clock menu more-arrow no yes

Post-Merger, AT&T Takes Cricket Brand Nationwide With New Devices, Rate Plans and Network Technology

AT&T's Aio Wireless will be folded into the Cricket brand.

AT&T

Two months after finalizing its purchase of low-cost brand Cricket, AT&T is relaunching the service as a combination of that brand and AT&T’s own prepaid service, Aio Wireless.

Both Aio and Cricket outlets will be rebranded with the new Cricket design, devices and rate plans.

“We will bring customers more value in no-contract,” Cricket President Jennifer Van Buskirk said in an interview.

Cricket is offering three smartphone rate plans. For $35 per month (including taxes and fees), customers get unlimited talk and text, including 500MB of high-speed data. A $45 plan includes 2.5 GB of high-speed data, while a $55-per-month plan includes 5GB of data. To get those prices, customers also have to sign up for automatic payment. The plans all include unlimited data, with speeds throttled to a slower level once the high-speed allotment has been used.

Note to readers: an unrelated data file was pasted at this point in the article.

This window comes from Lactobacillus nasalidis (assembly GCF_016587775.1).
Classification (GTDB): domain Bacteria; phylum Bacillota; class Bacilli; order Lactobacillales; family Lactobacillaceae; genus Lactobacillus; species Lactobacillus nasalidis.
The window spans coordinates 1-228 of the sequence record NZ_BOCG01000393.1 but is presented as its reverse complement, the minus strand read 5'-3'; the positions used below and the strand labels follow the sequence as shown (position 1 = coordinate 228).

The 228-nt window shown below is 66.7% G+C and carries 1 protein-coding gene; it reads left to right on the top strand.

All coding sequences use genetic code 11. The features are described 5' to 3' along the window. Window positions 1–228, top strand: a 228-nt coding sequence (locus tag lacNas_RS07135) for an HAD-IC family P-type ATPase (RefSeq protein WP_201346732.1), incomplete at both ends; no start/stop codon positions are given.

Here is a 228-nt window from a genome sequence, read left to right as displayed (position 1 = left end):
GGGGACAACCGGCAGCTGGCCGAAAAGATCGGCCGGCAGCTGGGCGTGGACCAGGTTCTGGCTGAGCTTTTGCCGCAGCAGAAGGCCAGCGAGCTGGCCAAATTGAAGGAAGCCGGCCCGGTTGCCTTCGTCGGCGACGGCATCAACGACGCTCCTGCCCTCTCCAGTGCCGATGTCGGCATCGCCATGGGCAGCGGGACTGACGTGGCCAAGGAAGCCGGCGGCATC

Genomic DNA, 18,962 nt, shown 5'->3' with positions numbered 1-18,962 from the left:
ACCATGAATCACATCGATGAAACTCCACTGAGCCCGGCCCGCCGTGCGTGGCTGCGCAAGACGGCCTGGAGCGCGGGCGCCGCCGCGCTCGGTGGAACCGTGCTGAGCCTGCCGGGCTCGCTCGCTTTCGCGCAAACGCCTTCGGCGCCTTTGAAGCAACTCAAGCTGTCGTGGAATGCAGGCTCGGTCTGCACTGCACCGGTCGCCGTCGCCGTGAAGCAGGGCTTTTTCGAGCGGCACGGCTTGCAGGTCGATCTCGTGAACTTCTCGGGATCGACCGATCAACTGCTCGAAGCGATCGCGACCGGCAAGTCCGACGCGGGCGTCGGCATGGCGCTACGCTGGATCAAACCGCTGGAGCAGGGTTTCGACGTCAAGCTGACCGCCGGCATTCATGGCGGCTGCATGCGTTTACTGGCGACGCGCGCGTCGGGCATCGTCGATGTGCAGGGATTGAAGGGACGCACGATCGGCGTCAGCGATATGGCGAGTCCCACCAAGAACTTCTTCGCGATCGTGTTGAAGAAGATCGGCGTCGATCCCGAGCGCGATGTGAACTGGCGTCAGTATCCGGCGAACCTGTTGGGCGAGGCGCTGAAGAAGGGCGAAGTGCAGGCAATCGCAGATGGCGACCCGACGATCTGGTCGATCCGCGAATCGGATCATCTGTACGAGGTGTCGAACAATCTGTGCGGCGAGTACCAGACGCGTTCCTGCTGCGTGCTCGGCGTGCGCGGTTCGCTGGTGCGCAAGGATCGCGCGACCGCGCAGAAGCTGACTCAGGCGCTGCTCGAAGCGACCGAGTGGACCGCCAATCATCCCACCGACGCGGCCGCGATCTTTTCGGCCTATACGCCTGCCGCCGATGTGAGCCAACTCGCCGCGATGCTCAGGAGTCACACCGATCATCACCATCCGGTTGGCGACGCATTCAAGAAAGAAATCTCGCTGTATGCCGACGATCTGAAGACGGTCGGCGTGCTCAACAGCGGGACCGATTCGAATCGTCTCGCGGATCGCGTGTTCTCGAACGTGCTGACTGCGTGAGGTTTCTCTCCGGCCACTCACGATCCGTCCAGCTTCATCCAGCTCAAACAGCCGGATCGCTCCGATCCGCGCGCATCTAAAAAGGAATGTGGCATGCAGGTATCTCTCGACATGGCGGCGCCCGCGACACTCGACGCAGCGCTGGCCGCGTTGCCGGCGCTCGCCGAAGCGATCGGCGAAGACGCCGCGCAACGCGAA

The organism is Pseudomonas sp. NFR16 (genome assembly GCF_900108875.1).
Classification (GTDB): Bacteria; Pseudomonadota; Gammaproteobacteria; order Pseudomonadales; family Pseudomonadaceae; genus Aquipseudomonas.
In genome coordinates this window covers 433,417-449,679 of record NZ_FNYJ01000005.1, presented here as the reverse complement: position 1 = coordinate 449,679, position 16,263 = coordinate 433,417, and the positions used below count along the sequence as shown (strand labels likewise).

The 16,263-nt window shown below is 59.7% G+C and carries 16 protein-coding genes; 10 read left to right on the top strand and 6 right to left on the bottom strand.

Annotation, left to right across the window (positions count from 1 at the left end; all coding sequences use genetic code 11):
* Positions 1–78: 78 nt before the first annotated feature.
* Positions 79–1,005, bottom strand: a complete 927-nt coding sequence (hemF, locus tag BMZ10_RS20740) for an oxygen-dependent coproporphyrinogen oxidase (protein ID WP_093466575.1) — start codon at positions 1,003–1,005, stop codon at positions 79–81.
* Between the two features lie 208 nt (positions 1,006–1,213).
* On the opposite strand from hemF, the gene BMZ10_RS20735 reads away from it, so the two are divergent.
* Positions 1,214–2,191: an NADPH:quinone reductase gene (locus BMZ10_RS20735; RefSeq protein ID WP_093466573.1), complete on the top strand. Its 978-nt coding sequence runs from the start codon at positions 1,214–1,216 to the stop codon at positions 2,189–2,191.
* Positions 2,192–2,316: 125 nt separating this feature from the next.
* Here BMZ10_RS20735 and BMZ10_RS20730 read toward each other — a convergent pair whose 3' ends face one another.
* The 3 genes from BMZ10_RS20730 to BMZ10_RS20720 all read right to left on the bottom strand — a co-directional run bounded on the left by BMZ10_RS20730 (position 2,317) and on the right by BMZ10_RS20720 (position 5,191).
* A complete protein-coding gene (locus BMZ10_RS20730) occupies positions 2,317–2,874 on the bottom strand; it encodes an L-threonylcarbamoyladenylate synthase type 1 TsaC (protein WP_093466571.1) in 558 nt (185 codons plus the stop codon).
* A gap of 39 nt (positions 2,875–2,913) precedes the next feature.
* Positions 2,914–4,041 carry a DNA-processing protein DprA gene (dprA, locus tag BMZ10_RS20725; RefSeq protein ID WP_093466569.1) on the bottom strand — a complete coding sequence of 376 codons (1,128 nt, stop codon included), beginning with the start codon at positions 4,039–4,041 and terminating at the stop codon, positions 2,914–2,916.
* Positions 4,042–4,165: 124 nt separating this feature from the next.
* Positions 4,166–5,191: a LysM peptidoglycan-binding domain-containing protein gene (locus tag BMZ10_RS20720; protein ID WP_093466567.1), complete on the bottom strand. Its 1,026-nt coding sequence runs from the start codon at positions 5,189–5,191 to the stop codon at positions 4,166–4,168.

On the hardware side, Cricket is offering customers $50 off a new smartphone, including some models that start at just $50.

For those who want a basic phone, Cricket has a $25-per-month unlimited talk and text plan.

A big change under the hood is that Cricket is moving swiftly to use devices that run on AT&T’s network rather than the one Cricket had used. It’s a very similar approach to the one T-Mobile used following its MetroPCS acquisition last year.

While T-Mobile’s MetroPCS, Sprint’s Boost Mobileand Walmart’s Straight Talk are perhaps Cricket’s most direct competitors, Van Buskirk said the company is really competing against an array of rivals. “I’d put Sprint and T-Mobile in our sights too,” she said.

This article originally appeared on Recode.net.

Help us explore what’s working

Part of explaining the news is critically examining potential solutions to big problems. Will you support this work with a gift to Vox?